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  1. After late PEP

    I was put on pep 7days after exposure with a HIV partner for 6 weeks.I got a finger prick test at six week mark this is immediately after pep but its 7weeks since exposure. Should I be worried are these results conclusive and indicative?

    • After late PEP

      Forgot to mention the results came non reactive

    • First of all I am shocked that you were given PEP 7 days after exposure. PEP is not useful after 3 days from exposure. Secondly, I do not know what test you did so cannot comment on its accuracy. I suggest you ask the doctor who did the test for you.

      • Thank you for your response. The test I took was Alere Determine Antibody rapid test.Are the odds in my favor?And kindly will late PEP have any effect on my testing for example delaying antibody formation or extension of window period or just any effect

  2. LobsterUP

    Hi doc.

    I had unprotected anal with ejaculation ( i was recepient) and i did bleed after. The sources status was unknown. I went on Truvada and Isentress at 46 hrs after exposure for 28 days. I had negative baseline. 4 weeks after PEP I had negative 4th gen laboratory venous test for antigen/antibody and 8 weeks after PEP it was negative also. I was discharged from further testing. I took a home biosure hiv test at 10 weeks post pep which was negative and had an 11 week post pep hospital test (another hospital) which was negative.

    I’ve only been obsessively worrying as I have had on and off rashes that come and go (along arms or sometimes a few big red blotches on chest) that come and go since finishing pep that has been happening on and off for 13 weeks now.

    Am I conclusive and need not worry?

    • LobsterUP

      Would just like to add I just received a text of Negative HiV again at 13 weeks
      Post pep (17 weeks post exposure) so rashes surely must be unrelated to HIV?

    • Based on your test results, I do not think you have HIV. You may want to get a doctor to take a look at the rashes. I do not think they are related to HIV at all.

      • LobsterUP

        Thanks Doc.

        I went again 19 weeks (15 weeks post pep) for another lab 4th gen test which came back negative. I am finally being referred to a dermatologist. Have been told by nurses I need to put this behind me and stop worrying/testing so I am going to do that now. 7 HIV tests that are negative after PEP should be enough to stop me worrying and 4 HIV specialists and another 4 online specialists (8 HIV experts in total) have all said the same. I’ll leave the rashes with the dermatologist now and see why these have come since the incident/finishing PEP. Thanks again!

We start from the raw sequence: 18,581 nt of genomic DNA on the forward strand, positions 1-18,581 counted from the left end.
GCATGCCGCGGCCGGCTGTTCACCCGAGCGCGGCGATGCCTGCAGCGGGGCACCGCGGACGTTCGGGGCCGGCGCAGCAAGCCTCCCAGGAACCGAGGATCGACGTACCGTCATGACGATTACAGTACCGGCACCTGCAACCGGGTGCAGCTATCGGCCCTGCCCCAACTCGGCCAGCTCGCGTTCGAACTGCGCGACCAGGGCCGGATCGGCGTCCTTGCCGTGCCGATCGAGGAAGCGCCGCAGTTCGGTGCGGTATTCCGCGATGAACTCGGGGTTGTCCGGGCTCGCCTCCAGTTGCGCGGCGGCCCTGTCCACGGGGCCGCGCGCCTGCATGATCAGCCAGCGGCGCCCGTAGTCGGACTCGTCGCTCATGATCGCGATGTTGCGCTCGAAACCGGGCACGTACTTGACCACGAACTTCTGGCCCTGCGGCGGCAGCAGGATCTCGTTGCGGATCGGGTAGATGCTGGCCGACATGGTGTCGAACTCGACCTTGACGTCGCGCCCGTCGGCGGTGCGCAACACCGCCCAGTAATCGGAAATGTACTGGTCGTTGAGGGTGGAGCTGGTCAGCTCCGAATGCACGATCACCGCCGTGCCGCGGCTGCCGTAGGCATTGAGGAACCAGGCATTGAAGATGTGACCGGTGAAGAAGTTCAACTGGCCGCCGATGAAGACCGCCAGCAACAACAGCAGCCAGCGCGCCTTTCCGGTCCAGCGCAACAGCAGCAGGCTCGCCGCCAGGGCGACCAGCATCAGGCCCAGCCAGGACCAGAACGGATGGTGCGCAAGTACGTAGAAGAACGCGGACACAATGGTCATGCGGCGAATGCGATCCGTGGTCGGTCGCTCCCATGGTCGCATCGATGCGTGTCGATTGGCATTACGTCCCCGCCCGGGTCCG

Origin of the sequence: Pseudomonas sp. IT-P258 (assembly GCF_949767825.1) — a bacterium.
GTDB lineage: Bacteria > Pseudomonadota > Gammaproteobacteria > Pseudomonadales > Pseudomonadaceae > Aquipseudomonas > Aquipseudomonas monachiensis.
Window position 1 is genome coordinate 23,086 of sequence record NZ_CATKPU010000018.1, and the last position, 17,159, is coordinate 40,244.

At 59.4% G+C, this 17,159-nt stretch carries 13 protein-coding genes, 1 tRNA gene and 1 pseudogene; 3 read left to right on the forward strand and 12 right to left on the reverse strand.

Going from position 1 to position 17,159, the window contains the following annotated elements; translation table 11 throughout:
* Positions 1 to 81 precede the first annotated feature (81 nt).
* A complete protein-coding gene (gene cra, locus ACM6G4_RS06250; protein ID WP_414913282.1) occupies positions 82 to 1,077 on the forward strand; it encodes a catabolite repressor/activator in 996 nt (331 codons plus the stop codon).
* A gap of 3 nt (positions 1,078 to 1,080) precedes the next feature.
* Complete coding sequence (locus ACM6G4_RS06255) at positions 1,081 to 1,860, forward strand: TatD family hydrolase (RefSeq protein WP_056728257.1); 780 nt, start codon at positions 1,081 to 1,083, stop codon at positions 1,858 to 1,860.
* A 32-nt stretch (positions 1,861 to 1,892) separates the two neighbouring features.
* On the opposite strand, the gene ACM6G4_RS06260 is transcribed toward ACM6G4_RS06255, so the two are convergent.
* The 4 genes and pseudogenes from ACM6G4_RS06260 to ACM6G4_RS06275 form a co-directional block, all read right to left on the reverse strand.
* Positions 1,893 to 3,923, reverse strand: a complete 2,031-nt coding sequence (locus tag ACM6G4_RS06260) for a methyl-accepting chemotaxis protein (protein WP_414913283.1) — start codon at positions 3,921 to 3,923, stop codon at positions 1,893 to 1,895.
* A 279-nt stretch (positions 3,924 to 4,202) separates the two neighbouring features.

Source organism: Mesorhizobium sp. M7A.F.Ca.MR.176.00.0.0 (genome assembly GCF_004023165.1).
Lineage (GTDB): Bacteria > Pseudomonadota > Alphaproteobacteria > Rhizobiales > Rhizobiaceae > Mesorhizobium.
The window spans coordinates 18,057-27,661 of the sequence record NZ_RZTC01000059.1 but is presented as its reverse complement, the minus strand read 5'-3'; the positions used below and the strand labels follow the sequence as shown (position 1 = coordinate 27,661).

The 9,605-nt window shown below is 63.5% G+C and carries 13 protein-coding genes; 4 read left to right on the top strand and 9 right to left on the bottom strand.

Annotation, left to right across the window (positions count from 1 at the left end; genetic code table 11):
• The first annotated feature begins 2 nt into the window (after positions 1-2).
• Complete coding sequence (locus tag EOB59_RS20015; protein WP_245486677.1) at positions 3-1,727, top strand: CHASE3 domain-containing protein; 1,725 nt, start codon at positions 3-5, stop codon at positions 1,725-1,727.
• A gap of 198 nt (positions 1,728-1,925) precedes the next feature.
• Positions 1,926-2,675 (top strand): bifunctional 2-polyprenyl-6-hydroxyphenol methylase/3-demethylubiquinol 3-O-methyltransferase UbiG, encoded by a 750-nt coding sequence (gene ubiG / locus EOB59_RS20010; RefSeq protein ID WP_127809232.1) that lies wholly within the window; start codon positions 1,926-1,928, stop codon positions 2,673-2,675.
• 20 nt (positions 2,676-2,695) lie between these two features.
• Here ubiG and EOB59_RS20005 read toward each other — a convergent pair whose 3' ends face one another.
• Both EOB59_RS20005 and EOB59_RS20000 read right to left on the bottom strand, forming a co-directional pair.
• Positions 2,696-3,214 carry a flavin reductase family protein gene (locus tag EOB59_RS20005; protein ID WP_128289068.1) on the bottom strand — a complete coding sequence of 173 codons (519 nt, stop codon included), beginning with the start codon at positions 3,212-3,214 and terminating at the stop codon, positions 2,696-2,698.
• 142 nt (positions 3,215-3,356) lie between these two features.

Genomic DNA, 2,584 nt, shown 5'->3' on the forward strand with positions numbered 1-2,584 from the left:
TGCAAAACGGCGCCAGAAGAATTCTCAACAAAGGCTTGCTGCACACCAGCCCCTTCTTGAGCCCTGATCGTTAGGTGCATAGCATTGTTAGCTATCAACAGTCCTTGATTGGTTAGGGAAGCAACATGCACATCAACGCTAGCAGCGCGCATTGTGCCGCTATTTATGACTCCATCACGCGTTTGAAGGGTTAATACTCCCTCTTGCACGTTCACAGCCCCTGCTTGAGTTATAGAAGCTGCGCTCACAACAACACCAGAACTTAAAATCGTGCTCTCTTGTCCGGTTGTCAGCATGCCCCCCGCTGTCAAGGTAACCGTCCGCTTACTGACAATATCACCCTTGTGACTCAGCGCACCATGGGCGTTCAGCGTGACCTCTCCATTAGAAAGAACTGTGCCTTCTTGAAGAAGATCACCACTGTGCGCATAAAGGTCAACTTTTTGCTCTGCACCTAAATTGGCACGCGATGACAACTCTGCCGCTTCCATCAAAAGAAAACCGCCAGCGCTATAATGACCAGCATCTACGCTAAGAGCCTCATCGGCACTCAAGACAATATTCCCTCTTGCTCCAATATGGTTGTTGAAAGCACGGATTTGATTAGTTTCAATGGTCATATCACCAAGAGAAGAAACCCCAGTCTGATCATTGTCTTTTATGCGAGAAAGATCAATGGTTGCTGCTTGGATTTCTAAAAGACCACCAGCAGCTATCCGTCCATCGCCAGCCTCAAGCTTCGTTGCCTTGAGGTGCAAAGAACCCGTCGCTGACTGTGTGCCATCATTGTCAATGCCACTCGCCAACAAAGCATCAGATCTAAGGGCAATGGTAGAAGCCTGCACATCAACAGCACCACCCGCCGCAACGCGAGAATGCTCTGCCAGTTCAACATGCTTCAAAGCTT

3. Filljose

    Hello doc ,
    I slept with a girl for the first time and our second meeting was in four days time and on that day I knew she was hiv positive . I used a condom which did not break on both occasions .she gave me oral sex on both occasions too . Also she told me she doesn’t not bleed in her mouth as we kissed I do bleed sometimes though .i rushed to my doc who said there was nothing to be worried about . To clear my mind I went to a pharmacist who gave me some arv which I took for 28 days . At I have done the combo test 40 days after exposure and it came negative . Is this result conclusive enough? Also I feel some kind of bites in my throat I am not sure is this is as a result of the medications or it’s a symptom of hiv ? Kindly give your opinion sir .

    • You should have listened to your doctor and not your pharmacist. There was nothing for you to worry about. Officially your test cannot be deemed to be 100% accurate. You need to repeat it at 3 months post exposure.